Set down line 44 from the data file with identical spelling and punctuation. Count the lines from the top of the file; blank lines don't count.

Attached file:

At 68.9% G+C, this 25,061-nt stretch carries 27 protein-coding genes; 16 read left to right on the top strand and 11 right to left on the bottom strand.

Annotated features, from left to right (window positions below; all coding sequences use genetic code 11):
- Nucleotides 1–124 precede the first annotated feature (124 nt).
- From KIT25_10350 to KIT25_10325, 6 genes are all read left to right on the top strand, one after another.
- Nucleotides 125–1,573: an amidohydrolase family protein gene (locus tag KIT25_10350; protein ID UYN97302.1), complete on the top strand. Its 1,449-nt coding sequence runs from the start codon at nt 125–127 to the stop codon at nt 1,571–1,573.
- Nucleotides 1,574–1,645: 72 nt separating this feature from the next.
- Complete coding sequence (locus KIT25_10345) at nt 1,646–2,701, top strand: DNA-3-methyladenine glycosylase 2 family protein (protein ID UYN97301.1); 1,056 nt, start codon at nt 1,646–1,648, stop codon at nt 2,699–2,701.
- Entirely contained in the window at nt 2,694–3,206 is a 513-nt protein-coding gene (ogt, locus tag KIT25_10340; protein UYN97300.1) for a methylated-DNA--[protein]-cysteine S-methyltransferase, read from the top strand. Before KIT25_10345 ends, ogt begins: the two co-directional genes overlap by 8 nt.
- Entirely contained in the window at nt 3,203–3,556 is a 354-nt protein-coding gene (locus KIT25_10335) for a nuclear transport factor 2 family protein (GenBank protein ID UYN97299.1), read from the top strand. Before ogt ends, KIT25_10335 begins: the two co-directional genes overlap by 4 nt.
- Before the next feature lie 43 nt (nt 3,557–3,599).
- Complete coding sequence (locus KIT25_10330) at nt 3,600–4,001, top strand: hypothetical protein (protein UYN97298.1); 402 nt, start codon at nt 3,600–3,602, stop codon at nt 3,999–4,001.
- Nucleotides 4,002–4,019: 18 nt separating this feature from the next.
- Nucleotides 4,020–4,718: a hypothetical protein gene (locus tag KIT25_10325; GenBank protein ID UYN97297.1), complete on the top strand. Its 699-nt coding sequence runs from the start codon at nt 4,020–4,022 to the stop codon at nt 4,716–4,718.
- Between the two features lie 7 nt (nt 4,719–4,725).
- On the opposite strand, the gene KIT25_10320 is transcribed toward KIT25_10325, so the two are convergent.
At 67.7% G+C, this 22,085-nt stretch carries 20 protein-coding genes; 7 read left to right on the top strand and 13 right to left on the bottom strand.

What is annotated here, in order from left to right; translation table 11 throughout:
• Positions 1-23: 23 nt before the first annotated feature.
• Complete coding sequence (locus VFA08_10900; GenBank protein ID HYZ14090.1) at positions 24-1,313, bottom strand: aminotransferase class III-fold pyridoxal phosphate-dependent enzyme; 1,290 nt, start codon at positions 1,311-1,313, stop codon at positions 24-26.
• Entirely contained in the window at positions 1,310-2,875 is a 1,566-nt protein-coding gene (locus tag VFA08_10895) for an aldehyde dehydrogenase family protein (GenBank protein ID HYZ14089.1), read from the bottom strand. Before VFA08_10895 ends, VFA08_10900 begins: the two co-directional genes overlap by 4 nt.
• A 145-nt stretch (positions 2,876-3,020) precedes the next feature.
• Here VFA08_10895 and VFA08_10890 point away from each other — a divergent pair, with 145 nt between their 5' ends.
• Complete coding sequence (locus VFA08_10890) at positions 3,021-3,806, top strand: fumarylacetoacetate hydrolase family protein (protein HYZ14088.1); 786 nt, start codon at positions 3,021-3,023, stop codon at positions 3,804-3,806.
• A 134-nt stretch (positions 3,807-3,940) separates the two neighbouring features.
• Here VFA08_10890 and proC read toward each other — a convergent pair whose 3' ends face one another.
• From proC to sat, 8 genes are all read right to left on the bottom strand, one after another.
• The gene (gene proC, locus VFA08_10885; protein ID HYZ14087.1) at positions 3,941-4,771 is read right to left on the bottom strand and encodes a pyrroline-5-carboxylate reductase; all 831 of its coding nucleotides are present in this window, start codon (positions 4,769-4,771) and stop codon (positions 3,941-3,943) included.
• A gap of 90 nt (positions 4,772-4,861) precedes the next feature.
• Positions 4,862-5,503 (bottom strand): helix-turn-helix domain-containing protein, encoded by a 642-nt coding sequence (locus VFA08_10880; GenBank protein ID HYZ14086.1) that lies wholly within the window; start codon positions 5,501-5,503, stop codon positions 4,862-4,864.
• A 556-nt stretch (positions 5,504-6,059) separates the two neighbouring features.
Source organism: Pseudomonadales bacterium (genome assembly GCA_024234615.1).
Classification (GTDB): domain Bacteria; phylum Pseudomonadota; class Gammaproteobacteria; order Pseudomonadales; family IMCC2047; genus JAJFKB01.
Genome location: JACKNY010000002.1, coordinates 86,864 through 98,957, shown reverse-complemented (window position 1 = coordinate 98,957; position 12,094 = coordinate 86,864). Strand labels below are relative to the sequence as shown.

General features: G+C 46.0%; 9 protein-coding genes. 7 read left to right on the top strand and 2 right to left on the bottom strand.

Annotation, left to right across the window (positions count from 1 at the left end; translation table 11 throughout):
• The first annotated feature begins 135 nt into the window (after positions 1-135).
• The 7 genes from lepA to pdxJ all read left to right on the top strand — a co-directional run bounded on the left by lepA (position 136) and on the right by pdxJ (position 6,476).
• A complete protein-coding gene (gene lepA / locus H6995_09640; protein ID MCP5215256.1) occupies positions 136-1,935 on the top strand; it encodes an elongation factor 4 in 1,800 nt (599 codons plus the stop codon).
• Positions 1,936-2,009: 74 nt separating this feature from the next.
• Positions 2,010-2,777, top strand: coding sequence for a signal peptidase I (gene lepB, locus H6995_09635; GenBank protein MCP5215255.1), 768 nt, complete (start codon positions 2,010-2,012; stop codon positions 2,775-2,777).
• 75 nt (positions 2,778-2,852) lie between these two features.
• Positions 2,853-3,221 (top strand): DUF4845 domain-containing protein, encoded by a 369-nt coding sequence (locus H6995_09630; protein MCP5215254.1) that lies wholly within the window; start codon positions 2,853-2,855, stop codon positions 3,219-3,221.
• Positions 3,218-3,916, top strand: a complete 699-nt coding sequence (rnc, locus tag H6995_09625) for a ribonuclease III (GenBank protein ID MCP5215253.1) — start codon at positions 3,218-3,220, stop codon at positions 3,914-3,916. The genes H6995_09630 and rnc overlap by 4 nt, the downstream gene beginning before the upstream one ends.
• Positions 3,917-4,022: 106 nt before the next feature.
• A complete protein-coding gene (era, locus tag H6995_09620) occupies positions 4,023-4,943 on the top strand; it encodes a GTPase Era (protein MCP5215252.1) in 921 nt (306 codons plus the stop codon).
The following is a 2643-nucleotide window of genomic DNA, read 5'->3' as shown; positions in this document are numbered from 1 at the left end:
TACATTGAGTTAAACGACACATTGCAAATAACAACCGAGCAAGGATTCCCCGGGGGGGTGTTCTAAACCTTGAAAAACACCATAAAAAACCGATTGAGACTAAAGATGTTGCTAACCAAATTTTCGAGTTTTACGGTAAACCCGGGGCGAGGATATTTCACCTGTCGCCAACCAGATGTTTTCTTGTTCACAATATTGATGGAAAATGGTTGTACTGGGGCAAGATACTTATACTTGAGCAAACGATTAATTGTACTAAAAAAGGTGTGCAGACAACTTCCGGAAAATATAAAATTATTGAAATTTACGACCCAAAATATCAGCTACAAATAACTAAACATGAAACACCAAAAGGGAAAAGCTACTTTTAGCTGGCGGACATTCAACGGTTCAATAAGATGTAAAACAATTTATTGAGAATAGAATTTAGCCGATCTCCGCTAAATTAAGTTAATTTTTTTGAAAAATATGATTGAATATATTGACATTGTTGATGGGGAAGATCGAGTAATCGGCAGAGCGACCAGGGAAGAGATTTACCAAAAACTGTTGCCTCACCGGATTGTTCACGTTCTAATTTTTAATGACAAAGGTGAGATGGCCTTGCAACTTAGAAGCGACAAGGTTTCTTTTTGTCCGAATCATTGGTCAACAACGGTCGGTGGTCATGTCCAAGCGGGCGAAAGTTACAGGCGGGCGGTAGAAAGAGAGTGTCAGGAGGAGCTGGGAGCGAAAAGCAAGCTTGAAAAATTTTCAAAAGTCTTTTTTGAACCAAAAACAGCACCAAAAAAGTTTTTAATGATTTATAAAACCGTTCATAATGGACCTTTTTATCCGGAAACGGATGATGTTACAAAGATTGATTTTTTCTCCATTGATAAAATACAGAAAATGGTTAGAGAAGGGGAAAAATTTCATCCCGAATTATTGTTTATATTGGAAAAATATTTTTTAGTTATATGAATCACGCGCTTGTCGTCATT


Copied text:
• Positions 3,917-4,022: 106 nt before the next feature.